Fig 9 RPA
Figure 9. Recombinase polymerase amplification assays with Geosmithia morbida, Geosmithia fassatiae, and walnut pathogens Fusarium solani and Botryosphaeria dothidea. Acceler8 assay lateral flow format using purified DNA for each species at a template concentration of 1 ng/μl. Arrow indicates band confirming positive reaction for G. morbida.

Key research findings summary

  • There is a peak flight period beginning late May/early June that often extends into July. There can also be another period of flight activity later in the summer, beginning in August and extending through late October.
  • The repellent combination R-(+)-limonene and trans-conophthorin has an effective distance of about 2 m from a point source, and in some cases 4 m, making single-tree deployment during periods of peak WTB flight activity the most likely format if the repellent combination is to be used successfully in a commercial orchard.
  • Trees with crown gall disease are at high risk of WTB attack and TCD, and would be prime candidates to protect with repellent.
  • The WTB can emerge from crown galls and carry the crown gall bacterium Agrobacterium tumefaciens. It seems unlikely that WTB is a vector that can transmit crown gall disease since all tumefaciens isolated from the tumor-emergent WTB were avirulent.
  •  A qualitative recombinase polymerase amplification (RPA) assay for G. morbida was developed that provides an additional tool for diagnosis of TCD.
  • The results of our study will help inform management decisions to sustain long-term orchard health in that they may provide a basis for assessing tree risk to TCD and deploying the repellent.

Recommendations for future research and outreach

The unanticipated challenges we experienced from the outset of the project prevented addressing the objectives as originally conceived and proposed. The following recommendations include aspects that we had hoped to address, as well as others that derive from discoveries and successes of the project.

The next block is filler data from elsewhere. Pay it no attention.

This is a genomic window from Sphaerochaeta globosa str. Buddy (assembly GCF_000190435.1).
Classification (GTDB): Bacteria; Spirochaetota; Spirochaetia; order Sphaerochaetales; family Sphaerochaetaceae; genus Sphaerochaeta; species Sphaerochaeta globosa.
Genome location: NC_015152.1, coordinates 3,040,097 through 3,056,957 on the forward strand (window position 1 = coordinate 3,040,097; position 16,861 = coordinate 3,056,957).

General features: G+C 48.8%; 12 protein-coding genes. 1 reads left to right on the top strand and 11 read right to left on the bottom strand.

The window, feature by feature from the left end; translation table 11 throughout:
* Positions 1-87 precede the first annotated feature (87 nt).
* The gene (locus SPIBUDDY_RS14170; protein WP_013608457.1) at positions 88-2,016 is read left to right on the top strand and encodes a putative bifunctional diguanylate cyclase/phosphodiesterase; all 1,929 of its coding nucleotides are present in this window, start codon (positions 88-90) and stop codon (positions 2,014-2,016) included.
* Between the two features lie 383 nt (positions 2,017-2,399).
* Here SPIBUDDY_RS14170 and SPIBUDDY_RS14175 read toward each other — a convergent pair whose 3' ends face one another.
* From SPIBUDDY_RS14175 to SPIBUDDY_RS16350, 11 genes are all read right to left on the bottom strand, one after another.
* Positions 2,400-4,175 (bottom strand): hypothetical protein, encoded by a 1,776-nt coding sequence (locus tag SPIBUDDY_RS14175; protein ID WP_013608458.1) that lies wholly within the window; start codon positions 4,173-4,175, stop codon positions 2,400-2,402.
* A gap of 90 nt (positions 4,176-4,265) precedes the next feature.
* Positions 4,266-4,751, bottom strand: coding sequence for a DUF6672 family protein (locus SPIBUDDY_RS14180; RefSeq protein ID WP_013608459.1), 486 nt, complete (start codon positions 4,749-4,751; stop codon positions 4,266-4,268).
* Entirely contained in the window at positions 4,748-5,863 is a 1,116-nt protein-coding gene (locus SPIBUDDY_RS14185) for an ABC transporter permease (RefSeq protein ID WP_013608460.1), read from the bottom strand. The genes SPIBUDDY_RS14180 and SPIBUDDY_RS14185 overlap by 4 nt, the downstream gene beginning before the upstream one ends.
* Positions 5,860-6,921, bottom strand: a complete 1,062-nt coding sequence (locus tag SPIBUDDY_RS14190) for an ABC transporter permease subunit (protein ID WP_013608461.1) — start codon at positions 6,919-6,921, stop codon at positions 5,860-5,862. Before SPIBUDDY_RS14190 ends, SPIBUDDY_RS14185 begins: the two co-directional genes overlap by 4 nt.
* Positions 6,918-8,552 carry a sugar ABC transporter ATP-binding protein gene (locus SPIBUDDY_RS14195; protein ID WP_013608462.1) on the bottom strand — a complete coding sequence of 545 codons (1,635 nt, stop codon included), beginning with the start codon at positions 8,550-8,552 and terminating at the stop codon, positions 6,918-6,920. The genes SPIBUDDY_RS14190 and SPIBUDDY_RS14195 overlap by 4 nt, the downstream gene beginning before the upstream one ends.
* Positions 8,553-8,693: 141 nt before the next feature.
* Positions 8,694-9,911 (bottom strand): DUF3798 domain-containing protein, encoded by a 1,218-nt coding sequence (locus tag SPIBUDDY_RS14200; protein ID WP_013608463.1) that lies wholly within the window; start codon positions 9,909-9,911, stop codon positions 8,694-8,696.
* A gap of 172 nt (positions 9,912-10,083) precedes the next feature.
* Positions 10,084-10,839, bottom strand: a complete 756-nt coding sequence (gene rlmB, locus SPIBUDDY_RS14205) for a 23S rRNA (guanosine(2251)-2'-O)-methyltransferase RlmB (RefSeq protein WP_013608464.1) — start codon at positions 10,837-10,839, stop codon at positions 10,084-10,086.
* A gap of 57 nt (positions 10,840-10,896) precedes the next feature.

1. We were unable to examine other factors besides crown gall that may potentially predispose walnut trees to WTB attack and TCD. Episodic water stress, soil salinity and other diseases such as shallow bark canker and nematode injury are possibilities that could be studied in the future.
  2. Related to recommendation 1 is how predisposing factors influence host apparency to WTB and susceptibility to TCD. For example, are there discernible changes in bark chemistry that increase WTB attraction and/or that compromise host defenses against pathogen ingress and canker severity? For example, this could be investigated experimentally by examining changes in bark chemistry and innate immunity responses in young trees inoculated with crown gall bacteria.
  3. The biological significance of our finding that tumor-emergent WTB can carry Agrobacterium tumefaciens could be further examined by a) a more intensive survey of tumor-emergent WTB to see if they carry virulent isolates of tumefaciens bearing the Ti plasmid, and b) studies with WTB artificially- and naturally-contaminated with virulent A. tumefaciens to see if they can transmit the pathogen to Juglans species to cause crown gall.
  4. Larger long-term trials in experimental and commercial walnut orchards are needed to assess the efficacy of the repellent combination and its cost vs. benefit for orchard health. This, in part, is contingent on the level of interest among growers and support from the California walnut industry for future research on TCD. The industry faces many challenges, including other pests and diseases as well as current market conditions, that are viewed with higher priority than TCD. In addition to economic considerations, the future use of the repellent is also contingent on a supplier interested in further developing and producing it for commercial distribution, as was done for the MBO bait.